The top US diplomat will also visit two Indian Ocean nations of Sri Lanka and the Maldives and will conclude his trip with a visit to Indonesia – a country that also has territorial dispute with China in the South China Sea – in his bid to further exert US influence in the pacific region, Reuters reported Friday.
“We’re looking forward to strengthening critical relationships with our friends and partners, emphasizing our deep commitment to the Indo-Pacific and advancing our vision for long-term partnership and prosperity in the region,” said the principal Deputy Assistant Secretary of State Dean Thompson at the Department’s Bureau of South and Central Asian Affairs.
In what will be the first visit by a US Secretary of State to Sri Lanka in over a decade, Pompeo plans to press leaders in Colombo to scale back its dependence on Beijing, which has invested billions of dollars building ports and highways but left the island nation in debt, Thompson asserted.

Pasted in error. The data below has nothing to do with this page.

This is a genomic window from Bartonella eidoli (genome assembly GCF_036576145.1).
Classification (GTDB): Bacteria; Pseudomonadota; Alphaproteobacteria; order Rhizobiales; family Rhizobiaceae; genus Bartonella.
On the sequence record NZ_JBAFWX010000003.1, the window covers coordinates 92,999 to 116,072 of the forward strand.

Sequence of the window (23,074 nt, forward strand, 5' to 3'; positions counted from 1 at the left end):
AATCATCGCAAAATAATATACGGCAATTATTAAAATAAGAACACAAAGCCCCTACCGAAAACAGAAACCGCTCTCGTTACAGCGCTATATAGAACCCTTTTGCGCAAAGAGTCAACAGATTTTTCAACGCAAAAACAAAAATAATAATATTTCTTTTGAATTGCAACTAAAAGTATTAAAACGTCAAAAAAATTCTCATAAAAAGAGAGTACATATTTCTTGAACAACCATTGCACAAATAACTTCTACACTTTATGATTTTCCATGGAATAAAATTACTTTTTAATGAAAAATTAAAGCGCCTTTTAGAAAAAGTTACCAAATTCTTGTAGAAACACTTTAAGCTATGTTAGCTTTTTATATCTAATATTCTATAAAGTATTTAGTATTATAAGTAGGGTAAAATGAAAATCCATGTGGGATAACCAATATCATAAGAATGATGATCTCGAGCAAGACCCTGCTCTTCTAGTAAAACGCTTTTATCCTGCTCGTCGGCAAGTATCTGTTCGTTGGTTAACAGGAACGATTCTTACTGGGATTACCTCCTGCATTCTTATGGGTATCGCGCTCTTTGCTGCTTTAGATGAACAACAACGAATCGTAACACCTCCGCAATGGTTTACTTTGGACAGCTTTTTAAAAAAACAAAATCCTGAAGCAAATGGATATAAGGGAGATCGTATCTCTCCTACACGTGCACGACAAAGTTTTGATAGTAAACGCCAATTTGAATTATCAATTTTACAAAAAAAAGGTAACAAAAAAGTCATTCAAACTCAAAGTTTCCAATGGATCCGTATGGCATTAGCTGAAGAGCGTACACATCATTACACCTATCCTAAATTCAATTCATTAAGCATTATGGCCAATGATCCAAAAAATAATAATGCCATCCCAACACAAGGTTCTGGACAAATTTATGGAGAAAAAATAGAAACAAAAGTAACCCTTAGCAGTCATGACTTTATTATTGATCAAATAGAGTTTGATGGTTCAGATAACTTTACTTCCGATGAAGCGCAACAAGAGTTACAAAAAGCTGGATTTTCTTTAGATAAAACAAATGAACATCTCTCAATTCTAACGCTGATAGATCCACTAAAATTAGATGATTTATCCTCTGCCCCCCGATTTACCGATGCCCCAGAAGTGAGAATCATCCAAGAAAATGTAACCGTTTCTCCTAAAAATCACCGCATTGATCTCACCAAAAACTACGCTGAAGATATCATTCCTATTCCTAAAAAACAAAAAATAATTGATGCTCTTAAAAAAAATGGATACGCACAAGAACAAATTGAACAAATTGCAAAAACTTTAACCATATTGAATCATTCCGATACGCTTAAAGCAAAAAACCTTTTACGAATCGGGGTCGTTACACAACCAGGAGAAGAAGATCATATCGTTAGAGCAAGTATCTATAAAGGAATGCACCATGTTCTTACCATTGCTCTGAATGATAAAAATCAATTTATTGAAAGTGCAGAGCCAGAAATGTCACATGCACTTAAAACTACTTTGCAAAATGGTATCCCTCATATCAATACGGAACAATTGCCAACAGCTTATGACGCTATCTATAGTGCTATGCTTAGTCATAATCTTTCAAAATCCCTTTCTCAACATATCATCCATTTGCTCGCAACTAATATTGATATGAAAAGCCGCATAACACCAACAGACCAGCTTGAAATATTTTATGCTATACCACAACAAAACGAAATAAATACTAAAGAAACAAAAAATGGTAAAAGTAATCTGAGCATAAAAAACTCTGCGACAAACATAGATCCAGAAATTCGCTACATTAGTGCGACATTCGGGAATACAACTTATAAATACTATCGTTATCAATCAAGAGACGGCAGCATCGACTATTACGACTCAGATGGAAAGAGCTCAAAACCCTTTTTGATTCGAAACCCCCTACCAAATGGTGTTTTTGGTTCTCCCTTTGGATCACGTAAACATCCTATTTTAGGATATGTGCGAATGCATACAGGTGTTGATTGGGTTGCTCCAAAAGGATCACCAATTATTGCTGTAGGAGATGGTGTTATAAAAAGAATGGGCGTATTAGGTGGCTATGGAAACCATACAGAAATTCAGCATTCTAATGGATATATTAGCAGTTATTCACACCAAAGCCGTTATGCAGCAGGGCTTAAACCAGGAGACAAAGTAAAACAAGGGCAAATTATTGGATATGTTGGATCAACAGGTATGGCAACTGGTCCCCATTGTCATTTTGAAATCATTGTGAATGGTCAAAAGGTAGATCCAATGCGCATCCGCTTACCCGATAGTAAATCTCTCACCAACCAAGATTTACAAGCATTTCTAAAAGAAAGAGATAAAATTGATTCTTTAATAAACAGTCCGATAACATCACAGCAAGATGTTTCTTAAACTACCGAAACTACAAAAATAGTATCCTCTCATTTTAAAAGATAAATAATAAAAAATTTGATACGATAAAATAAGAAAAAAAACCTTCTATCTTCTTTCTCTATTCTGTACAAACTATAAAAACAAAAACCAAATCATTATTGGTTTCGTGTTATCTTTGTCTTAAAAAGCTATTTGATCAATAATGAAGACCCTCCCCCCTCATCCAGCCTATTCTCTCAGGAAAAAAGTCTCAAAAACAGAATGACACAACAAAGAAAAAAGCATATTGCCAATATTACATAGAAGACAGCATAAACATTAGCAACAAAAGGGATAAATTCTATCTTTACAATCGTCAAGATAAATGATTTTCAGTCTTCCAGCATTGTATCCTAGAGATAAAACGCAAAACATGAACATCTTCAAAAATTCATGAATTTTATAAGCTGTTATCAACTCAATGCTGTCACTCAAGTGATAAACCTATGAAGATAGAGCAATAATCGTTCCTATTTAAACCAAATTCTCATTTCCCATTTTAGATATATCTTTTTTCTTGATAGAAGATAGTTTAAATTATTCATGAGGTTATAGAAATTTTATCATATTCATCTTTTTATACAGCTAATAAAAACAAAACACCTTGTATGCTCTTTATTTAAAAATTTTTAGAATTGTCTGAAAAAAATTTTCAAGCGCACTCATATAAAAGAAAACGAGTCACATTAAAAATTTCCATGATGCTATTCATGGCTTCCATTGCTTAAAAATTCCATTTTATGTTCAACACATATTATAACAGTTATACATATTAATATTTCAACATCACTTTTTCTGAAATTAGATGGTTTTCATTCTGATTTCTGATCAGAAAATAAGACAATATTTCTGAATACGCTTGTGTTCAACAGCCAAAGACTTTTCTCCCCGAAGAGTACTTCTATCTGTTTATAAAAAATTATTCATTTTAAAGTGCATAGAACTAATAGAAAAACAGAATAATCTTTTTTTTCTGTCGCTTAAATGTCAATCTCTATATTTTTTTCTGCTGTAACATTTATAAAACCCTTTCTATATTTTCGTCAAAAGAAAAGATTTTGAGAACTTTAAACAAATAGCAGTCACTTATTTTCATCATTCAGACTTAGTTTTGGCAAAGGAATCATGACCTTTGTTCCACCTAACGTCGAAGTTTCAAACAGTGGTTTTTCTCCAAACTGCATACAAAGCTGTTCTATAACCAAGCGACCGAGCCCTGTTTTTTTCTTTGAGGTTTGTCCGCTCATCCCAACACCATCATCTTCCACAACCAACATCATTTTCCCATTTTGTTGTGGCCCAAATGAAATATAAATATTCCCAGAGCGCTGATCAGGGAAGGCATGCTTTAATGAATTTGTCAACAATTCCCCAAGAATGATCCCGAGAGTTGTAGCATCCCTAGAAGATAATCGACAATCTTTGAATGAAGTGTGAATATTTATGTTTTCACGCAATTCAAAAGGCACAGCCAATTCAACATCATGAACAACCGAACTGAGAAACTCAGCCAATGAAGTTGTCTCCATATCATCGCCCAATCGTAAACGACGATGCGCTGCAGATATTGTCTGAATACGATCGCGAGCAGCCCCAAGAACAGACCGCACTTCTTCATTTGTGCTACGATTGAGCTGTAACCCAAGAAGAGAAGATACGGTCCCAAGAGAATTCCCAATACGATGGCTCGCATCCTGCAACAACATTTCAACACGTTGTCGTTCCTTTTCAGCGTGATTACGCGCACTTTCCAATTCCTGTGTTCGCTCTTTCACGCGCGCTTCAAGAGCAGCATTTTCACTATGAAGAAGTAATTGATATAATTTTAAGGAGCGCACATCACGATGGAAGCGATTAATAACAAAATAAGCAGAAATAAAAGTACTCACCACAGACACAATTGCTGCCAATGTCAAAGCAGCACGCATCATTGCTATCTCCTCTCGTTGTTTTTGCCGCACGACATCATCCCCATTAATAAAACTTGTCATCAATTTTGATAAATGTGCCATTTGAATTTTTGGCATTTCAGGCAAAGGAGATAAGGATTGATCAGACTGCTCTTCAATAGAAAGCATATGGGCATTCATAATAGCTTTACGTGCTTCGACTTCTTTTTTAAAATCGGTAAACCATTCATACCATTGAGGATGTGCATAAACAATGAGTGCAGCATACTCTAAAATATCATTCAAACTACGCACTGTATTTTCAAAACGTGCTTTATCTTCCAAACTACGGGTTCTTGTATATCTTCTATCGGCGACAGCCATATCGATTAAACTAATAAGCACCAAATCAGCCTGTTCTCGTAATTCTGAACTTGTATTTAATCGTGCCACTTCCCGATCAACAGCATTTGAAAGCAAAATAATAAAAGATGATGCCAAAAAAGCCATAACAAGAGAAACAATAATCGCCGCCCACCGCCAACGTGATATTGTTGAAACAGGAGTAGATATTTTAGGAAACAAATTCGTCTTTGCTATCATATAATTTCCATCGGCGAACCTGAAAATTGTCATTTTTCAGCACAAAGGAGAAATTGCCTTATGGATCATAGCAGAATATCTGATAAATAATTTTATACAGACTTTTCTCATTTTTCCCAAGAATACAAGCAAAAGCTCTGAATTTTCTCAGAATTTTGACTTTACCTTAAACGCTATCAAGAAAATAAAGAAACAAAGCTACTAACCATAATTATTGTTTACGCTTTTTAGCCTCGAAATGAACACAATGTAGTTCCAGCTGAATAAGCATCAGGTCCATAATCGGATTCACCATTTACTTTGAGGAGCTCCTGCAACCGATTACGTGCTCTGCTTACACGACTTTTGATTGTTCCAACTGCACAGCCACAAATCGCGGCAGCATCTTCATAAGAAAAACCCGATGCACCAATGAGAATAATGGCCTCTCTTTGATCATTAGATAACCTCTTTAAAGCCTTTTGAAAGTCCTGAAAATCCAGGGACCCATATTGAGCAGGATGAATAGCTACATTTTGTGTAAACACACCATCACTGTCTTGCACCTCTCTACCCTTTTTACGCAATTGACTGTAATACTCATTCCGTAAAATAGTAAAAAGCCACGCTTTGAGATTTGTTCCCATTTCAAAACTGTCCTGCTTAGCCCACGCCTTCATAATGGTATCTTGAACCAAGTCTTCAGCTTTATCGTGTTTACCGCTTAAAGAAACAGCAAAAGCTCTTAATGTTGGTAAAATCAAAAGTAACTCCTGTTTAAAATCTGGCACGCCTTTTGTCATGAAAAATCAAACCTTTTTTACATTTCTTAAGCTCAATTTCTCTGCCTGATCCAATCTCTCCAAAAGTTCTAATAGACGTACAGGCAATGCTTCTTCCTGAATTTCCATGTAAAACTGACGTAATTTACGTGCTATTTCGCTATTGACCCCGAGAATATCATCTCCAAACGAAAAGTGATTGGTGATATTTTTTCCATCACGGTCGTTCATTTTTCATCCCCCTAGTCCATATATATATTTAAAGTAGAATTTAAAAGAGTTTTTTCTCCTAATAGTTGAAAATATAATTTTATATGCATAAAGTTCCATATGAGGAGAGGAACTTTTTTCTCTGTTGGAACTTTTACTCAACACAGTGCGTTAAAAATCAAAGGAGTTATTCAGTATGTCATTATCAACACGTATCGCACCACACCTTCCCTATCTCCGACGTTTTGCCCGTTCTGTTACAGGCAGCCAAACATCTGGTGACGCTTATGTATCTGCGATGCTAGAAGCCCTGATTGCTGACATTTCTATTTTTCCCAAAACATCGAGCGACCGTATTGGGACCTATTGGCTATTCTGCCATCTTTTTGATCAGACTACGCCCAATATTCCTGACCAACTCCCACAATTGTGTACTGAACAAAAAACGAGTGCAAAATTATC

“We urge Sri Lanka to make difficult but necessary decisions to secure its economic independence for long-term prosperity,” he added.
The island nation is a key part of Chinese President Xi Jinping’s Belt and Road Initiative although Colombo has sought improved relations with India, the US and Japan in recent years.
Similar US efforts are under way to push back against Chinese influence in the Maldives, tropical islands that lie on key shipping lanes.
During Pompeo’s upcoming trip, which US Defense Secretary Mark Esper will join, India is expected to sign an agreement that will give it access to sensitive US satellite data to help improve targeting of missiles and drones, Indian officials stated.
“There is great further potential in our defense cooperation,” an Indian official added as quoted in the report.
The development comes as the hawkish Trump administration continues its efforts to ramp up diplomatic pressure against China, as US President Donald Trump has made being tough on Beijing a key part of his presidential campaign to secure another term in office.
Pompeo led a meeting of foreign ministers from India, Japan and Australia earlier this month in Tokyo, a grouping that has been named the Quad, and intends to emerge as a bulwark against China’s expanding assertiveness in the region.